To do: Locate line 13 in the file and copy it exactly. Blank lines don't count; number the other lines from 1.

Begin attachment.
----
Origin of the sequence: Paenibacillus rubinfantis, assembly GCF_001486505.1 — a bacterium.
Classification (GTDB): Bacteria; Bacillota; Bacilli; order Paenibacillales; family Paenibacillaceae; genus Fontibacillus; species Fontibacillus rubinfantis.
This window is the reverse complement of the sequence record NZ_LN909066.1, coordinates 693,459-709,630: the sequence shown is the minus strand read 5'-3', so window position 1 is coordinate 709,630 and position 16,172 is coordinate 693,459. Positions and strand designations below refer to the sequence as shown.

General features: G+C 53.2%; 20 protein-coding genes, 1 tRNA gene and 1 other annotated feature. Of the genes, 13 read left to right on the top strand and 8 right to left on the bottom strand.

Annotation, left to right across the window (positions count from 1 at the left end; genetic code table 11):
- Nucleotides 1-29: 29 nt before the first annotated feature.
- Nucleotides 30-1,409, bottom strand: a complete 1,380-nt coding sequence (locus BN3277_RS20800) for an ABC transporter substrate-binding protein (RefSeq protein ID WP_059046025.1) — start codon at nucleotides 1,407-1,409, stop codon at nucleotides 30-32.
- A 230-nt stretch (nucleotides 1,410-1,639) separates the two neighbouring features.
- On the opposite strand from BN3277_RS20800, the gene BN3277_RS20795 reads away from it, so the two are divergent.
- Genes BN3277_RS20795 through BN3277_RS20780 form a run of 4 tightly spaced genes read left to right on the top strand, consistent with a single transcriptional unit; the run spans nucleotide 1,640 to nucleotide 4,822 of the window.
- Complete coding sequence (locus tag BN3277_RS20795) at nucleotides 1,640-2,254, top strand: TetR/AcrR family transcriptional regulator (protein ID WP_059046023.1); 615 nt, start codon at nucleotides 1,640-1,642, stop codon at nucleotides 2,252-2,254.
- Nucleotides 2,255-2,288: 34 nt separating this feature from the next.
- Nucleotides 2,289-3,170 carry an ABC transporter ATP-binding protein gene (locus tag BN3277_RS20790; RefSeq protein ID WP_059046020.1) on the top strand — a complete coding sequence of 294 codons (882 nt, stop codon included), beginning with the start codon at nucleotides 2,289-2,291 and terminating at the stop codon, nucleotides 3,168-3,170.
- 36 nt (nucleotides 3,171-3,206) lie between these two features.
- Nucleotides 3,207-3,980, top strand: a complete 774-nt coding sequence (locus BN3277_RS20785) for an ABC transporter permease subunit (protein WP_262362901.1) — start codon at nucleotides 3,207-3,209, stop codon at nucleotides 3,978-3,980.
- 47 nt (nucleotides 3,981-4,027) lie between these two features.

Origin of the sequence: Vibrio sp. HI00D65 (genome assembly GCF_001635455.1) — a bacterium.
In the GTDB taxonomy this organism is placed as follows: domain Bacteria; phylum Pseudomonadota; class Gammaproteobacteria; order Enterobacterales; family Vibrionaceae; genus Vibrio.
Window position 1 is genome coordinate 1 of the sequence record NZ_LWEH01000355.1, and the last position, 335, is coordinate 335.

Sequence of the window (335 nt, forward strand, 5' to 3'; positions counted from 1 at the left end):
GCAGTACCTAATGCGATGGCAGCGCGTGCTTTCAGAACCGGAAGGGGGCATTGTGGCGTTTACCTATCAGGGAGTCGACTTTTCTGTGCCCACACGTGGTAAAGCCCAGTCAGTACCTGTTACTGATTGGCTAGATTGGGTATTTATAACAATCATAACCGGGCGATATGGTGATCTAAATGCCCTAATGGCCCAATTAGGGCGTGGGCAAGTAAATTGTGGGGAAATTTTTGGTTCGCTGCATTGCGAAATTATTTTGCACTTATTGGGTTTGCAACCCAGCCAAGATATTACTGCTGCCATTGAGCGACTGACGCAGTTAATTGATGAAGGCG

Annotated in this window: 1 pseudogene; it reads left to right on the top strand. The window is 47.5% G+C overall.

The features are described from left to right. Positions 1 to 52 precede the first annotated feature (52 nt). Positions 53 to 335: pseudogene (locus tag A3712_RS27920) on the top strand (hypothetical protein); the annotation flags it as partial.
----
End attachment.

- Nucleotides 2,289-3,170 carry an ABC transporter ATP-binding protein gene (locus tag BN3277_RS20790; RefSeq protein ID WP_059046020.1) on the top strand — a complete coding sequence of 294 codons (882 nt, stop codon included), beginning with the start codon at nucleotides 2,289-2,291 and terminating at the stop codon, nucleotides 3,168-3,170.